This is about, you know, actually appreciating the differences among us and affirming the common humanity that we share as being even more important than the differences. And this is a big deal now, you know. We've become wildly diverse, racially, ethnically, religiously. I mean, we're going to get more that way. And it's a godsend in a global society if we figure out how to be one America. Which means you've got to respect and enjoy the diversity because it makes America more interesting. But you also have to do the rest. You've got to affirm our common humanity.

So, for me, that has meant things like the family leave law and having an administration that represents all kinds of Americans, and having people like the people in this room feel like they have a friend in the White House, and it's their White House too, not somebody else's White House; that every American can feel comfortable walking in there and knowing that you may not agree with everything I do but at least I'm thinking about it, from your point of view as well as mine.

Now, this is important. And there are a lot of these issues out there. And you have a choice to make. I'll just give you a few examples.

Al Gore and Joe Lieberman and Gerrie, and our whole crowd, we're for the hate crimes bill, we're for the employment nondiscrimination act, we're for strengthening the equal pay laws for women -- still a big problem -- we're for a Supreme Court that upholds not only a woman's right to choose but also civil rights, human rights and the capacity of the national government to protect the American people.

I'm telling you, there's already a majority on the Supreme Court that has struck down provisions of the Brady Bill, of the Violence Against Women Act, of an age discrimination act, because they want to restrict the power of the federal government to protect the people and to enlist the states in doing that.

Now, most people don't, I think, really understand this. But on every one of those issues I just mentioned -- hate crimes, ENDA, equal pay, the Supreme Court, and I could mention a bunch of others -- but just those, the two parties are different. So if you agree with us, you just have one choice: you've got to be for Al and Joe and Gerrie.

So you don't have to remember all the specifics I've given you. But I'm telling you, you could do a world of good for her, for the other four House seats we're trying to win, if everybody you saw in the next week, you said, you've got to vote and you've got to vote for our crowd. You want to know why? Because if you want to keep the prosperity going, you better keep paying down the debt and investing in our future and you only have one choice if you want to do that.

If you want to keep the social progress going and crime is down, the environment is better, the schools are better, the health care system is making improvements. You've got to build on that, not reverse it and the other guys are against all the things we're for.

And if you want to keep building one America, you actually have to work at it. There are things you have to do and we have a program to do it and the other side honestly disagrees with us. You don't have to say a bad word about anybody. All you have to say is, if you want to keep the prosperity going -- or, as I said at the Convention here, if you want to live like a Republican, you've got to vote like a Democrat -- (laughter and applause) --if you want to keep the prosperity going, build on the progress of the last eight years and keep building one America, you only have one choice: Al Gore, Joe Lieberman and Gerrie Schipske.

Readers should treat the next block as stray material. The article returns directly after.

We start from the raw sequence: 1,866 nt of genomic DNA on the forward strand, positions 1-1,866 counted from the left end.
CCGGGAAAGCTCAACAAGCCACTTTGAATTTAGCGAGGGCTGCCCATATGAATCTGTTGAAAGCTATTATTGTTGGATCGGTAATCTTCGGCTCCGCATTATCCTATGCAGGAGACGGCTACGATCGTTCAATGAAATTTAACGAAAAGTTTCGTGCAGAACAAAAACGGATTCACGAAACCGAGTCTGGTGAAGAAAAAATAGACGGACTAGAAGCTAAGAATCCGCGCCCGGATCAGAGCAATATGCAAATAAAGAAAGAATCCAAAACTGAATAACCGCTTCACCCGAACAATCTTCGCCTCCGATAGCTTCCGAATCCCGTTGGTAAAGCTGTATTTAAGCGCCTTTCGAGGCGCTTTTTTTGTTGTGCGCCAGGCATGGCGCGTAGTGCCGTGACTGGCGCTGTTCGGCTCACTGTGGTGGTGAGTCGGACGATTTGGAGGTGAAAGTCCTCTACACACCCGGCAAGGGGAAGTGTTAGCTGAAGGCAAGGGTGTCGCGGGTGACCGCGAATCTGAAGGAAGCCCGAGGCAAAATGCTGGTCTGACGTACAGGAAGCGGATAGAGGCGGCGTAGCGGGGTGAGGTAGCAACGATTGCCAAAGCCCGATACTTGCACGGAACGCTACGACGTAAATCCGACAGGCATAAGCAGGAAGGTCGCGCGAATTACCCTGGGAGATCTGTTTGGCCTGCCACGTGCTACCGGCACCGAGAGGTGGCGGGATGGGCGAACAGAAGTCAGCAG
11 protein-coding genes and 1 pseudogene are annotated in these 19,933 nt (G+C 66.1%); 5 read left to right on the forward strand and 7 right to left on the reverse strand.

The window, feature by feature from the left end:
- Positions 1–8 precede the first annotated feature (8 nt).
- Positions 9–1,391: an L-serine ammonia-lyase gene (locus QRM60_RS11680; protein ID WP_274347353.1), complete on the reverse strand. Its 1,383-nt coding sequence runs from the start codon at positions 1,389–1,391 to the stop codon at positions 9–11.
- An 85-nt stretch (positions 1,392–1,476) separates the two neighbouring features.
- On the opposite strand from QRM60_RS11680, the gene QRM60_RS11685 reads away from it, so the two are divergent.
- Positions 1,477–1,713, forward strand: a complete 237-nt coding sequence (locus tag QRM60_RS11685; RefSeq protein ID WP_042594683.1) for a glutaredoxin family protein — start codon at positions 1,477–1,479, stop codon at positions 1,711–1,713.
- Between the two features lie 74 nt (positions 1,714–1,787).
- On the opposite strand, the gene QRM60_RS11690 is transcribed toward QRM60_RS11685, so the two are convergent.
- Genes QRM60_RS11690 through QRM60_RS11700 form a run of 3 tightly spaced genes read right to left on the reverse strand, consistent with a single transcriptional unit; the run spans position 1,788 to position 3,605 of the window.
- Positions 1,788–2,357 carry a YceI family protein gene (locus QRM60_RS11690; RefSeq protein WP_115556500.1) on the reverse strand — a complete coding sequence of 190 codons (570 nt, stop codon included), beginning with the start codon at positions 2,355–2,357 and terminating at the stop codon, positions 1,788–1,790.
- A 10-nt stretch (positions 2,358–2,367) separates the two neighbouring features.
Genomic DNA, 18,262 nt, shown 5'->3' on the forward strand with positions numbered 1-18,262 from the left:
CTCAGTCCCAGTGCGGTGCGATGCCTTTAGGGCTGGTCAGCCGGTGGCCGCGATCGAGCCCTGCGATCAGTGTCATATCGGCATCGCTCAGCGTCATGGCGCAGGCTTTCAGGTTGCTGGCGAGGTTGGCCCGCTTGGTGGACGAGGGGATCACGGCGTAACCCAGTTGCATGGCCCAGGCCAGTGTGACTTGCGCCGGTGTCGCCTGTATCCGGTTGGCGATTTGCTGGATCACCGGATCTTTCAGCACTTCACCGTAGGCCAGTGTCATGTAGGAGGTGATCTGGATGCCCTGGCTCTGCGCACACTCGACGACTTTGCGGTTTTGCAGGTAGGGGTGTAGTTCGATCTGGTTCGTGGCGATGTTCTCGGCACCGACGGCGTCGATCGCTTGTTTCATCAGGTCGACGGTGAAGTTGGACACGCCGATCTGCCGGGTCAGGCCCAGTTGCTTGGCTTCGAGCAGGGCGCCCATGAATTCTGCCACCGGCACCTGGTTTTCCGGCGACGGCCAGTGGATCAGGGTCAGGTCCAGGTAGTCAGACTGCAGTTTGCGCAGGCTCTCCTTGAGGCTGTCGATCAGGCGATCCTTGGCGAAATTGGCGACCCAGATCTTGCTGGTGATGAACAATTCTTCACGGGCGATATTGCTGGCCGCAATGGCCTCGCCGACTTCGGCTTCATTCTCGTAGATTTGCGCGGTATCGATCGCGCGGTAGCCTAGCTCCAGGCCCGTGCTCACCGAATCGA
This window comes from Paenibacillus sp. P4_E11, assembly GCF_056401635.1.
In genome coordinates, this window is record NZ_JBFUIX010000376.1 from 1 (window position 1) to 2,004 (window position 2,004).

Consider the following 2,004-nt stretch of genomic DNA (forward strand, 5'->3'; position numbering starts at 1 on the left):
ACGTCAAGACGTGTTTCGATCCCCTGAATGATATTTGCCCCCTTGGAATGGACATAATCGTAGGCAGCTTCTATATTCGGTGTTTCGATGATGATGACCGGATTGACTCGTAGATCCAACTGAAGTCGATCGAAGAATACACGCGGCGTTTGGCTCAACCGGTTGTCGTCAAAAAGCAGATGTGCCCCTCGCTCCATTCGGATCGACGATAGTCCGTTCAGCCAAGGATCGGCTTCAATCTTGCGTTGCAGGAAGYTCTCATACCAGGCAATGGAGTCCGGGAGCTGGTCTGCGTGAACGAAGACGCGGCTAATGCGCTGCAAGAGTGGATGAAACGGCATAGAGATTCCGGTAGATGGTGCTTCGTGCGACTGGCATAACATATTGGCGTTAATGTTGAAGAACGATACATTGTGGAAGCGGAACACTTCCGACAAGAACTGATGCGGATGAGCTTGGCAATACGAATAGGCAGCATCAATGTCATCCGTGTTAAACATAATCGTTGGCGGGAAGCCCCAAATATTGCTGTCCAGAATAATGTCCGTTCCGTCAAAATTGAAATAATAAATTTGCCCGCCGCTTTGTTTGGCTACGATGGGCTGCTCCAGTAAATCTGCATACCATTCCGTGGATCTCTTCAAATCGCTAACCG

Now, this is a big deal. I promise you, you can have an impact on this election. All of these elections are razor thin. And people, I'm absolutely sure, based on the support that the people of California have given me and the Vice President in the last eight years and what I feel out there and what I know, that if everyone understood what the differences were, what the stakes are, what the consequences are to families and communities and states in our nation, that we would prevail.

I'm honored to be here today. I'm honored to be here for Gerrie and for the Vice President and Senator Lieberman. I can tell you that, you know, John Kennedy said once that the presidency was preeminently a place of decision making. Half the time over the last eight years, I've felt like it was a place to see if you could work 19 hours instead of 18 a day. But in the end, you have to make right decisions.

And a lot of time, presidents have gotten in trouble for working too hard because then they weren't clear enough to make good decisions. On the other hand, hard work is an important part of the job.

And I just want to say about Al Gore -- I know I don't have to say this to you, but it's something else you can tell people that I said -- experience matters, it matters what you know. It matters how hard you work, it matters whether you have done a lot of this before and he has had a more positive impact for the American people than anybody who ever served as Vice President before. He makes very good decisions and he will be a very, very good President.

So, please, just every day, don't let those election returns come in Tuesday night and you be sick about the outcome of some election that, you know, 400 or 500 made votes made the difference. You've got to look around this room. The people in this room could change 5,000 to 10,000 votes between now and Tuesday. Look in this room -- 5,000 to 10,000 votes. John Kennedy was elected in the whole country by 100,000 votes.

Now, I'm telling you, every day between now and the election, say I want to keep the prosperity going, not risk it; I want to build on the social progress, not reverse it. And we've got to keep building one America. We've got to go forward
together because, if we do, the best is still out there and the choice is clear, Al and Joe and Gerrie.

Thank you. (Applause.)

END 7:05 P.M. PST